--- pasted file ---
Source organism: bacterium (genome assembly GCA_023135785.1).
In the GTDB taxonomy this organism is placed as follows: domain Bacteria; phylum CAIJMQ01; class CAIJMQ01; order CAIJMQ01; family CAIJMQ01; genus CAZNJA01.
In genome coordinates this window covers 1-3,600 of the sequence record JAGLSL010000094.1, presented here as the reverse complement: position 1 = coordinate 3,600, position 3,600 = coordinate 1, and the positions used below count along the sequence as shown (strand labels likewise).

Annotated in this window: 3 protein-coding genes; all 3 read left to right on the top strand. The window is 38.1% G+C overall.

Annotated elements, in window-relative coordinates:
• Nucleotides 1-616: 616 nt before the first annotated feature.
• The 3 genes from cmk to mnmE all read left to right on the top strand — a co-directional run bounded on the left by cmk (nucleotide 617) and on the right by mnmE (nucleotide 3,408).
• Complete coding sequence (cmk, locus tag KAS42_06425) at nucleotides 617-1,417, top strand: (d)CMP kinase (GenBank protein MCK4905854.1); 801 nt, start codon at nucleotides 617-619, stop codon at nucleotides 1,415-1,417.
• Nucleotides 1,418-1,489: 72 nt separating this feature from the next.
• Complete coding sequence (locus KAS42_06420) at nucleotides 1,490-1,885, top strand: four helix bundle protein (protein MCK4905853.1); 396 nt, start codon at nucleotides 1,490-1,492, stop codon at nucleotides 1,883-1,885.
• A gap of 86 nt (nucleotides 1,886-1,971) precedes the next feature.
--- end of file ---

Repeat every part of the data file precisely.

Source organism: bacterium (genome assembly GCA_023135785.1).
In the GTDB taxonomy this organism is placed as follows: domain Bacteria; phylum CAIJMQ01; class CAIJMQ01; order CAIJMQ01; family CAIJMQ01; genus CAZNJA01.
In genome coordinates this window covers 1-3,600 of the sequence record JAGLSL010000094.1, presented here as the reverse complement: position 1 = coordinate 3,600, position 3,600 = coordinate 1, and the positions used below count along the sequence as shown (strand labels likewise).

Annotated in this window: 3 protein-coding genes; all 3 read left to right on the top strand. The window is 38.1% G+C overall.

Annotated elements, in window-relative coordinates:
• Nucleotides 1-616: 616 nt before the first annotated feature.
• The 3 genes from cmk to mnmE all read left to right on the top strand — a co-directional run bounded on the left by cmk (nucleotide 617) and on the right by mnmE (nucleotide 3,408).
• Complete coding sequence (cmk, locus tag KAS42_06425) at nucleotides 617-1,417, top strand: (d)CMP kinase (GenBank protein MCK4905854.1); 801 nt, start codon at nucleotides 617-619, stop codon at nucleotides 1,415-1,417.
• Nucleotides 1,418-1,489: 72 nt separating this feature from the next.
• Complete coding sequence (locus KAS42_06420) at nucleotides 1,490-1,885, top strand: four helix bundle protein (protein MCK4905853.1); 396 nt, start codon at nucleotides 1,490-1,492, stop codon at nucleotides 1,883-1,885.
• A gap of 86 nt (nucleotides 1,886-1,971) precedes the next feature.